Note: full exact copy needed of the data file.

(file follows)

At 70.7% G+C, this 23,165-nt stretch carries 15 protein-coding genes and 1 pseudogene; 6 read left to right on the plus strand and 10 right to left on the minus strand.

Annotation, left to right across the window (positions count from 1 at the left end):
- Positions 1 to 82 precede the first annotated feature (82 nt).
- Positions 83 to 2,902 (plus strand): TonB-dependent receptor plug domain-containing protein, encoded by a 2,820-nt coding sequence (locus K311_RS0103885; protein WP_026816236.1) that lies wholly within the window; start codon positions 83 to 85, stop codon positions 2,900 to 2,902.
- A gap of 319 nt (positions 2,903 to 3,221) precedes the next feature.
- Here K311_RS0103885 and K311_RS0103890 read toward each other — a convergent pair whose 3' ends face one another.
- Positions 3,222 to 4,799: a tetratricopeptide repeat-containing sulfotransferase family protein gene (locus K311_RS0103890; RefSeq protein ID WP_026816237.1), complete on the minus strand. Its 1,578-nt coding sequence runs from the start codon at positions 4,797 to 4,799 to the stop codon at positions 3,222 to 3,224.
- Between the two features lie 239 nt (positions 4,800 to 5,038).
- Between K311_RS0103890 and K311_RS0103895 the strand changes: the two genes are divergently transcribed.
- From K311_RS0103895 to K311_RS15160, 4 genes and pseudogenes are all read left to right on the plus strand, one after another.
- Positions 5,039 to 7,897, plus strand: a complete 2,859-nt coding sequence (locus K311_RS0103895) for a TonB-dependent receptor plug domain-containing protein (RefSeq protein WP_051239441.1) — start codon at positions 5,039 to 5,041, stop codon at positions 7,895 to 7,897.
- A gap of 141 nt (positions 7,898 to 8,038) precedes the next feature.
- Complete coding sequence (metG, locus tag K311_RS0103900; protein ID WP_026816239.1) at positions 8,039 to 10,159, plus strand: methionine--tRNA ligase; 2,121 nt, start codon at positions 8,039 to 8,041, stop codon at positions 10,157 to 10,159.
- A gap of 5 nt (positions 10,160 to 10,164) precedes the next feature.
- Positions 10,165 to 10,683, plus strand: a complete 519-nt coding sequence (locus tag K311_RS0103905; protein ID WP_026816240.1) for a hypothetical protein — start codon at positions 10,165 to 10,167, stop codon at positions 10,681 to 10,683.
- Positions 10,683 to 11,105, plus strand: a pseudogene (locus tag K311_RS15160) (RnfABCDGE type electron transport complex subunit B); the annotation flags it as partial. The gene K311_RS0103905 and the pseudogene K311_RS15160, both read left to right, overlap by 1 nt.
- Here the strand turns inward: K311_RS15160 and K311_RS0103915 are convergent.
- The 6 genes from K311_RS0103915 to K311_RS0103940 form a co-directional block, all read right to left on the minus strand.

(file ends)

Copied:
At 70.7% G+C, this 23,165-nt stretch carries 15 protein-coding genes and 1 pseudogene; 6 read left to right on the plus strand and 10 right to left on the minus strand.

Annotation, left to right across the window (positions count from 1 at the left end):
- Positions 1 to 82 precede the first annotated feature (82 nt).
- Positions 83 to 2,902 (plus strand): TonB-dependent receptor plug domain-containing protein, encoded by a 2,820-nt coding sequence (locus K311_RS0103885; protein WP_026816236.1) that lies wholly within the window; start codon positions 83 to 85, stop codon positions 2,900 to 2,902.
- A gap of 319 nt (positions 2,903 to 3,221) precedes the next feature.
- Here K311_RS0103885 and K311_RS0103890 read toward each other — a convergent pair whose 3' ends face one another.
- Positions 3,222 to 4,799: a tetratricopeptide repeat-containing sulfotransferase family protein gene (locus K311_RS0103890; RefSeq protein ID WP_026816237.1), complete on the minus strand. Its 1,578-nt coding sequence runs from the start codon at positions 4,797 to 4,799 to the stop codon at positions 3,222 to 3,224.
- Between the two features lie 239 nt (positions 4,800 to 5,038).
- Between K311_RS0103890 and K311_RS0103895 the strand changes: the two genes are divergently transcribed.
- From K311_RS0103895 to K311_RS15160, 4 genes and pseudogenes are all read left to right on the plus strand, one after another.
- Positions 5,039 to 7,897, plus strand: a complete 2,859-nt coding sequence (locus K311_RS0103895) for a TonB-dependent receptor plug domain-containing protein (RefSeq protein WP_051239441.1) — start codon at positions 5,039 to 5,041, stop codon at positions 7,895 to 7,897.
- A gap of 141 nt (positions 7,898 to 8,038) precedes the next feature.
- Complete coding sequence (metG, locus tag K311_RS0103900; protein ID WP_026816239.1) at positions 8,039 to 10,159, plus strand: methionine--tRNA ligase; 2,121 nt, start codon at positions 8,039 to 8,041, stop codon at positions 10,157 to 10,159.
- A gap of 5 nt (positions 10,160 to 10,164) precedes the next feature.
- Positions 10,165 to 10,683, plus strand: a complete 519-nt coding sequence (locus tag K311_RS0103905; protein ID WP_026816240.1) for a hypothetical protein — start codon at positions 10,165 to 10,167, stop codon at positions 10,681 to 10,683.
- Positions 10,683 to 11,105, plus strand: a pseudogene (locus tag K311_RS15160) (RnfABCDGE type electron transport complex subunit B); the annotation flags it as partial. The gene K311_RS0103905 and the pseudogene K311_RS15160, both read left to right, overlap by 1 nt.
- Here the strand turns inward: K311_RS15160 and K311_RS0103915 are convergent.
- The 6 genes from K311_RS0103915 to K311_RS0103940 form a co-directional block, all read right to left on the minus strand.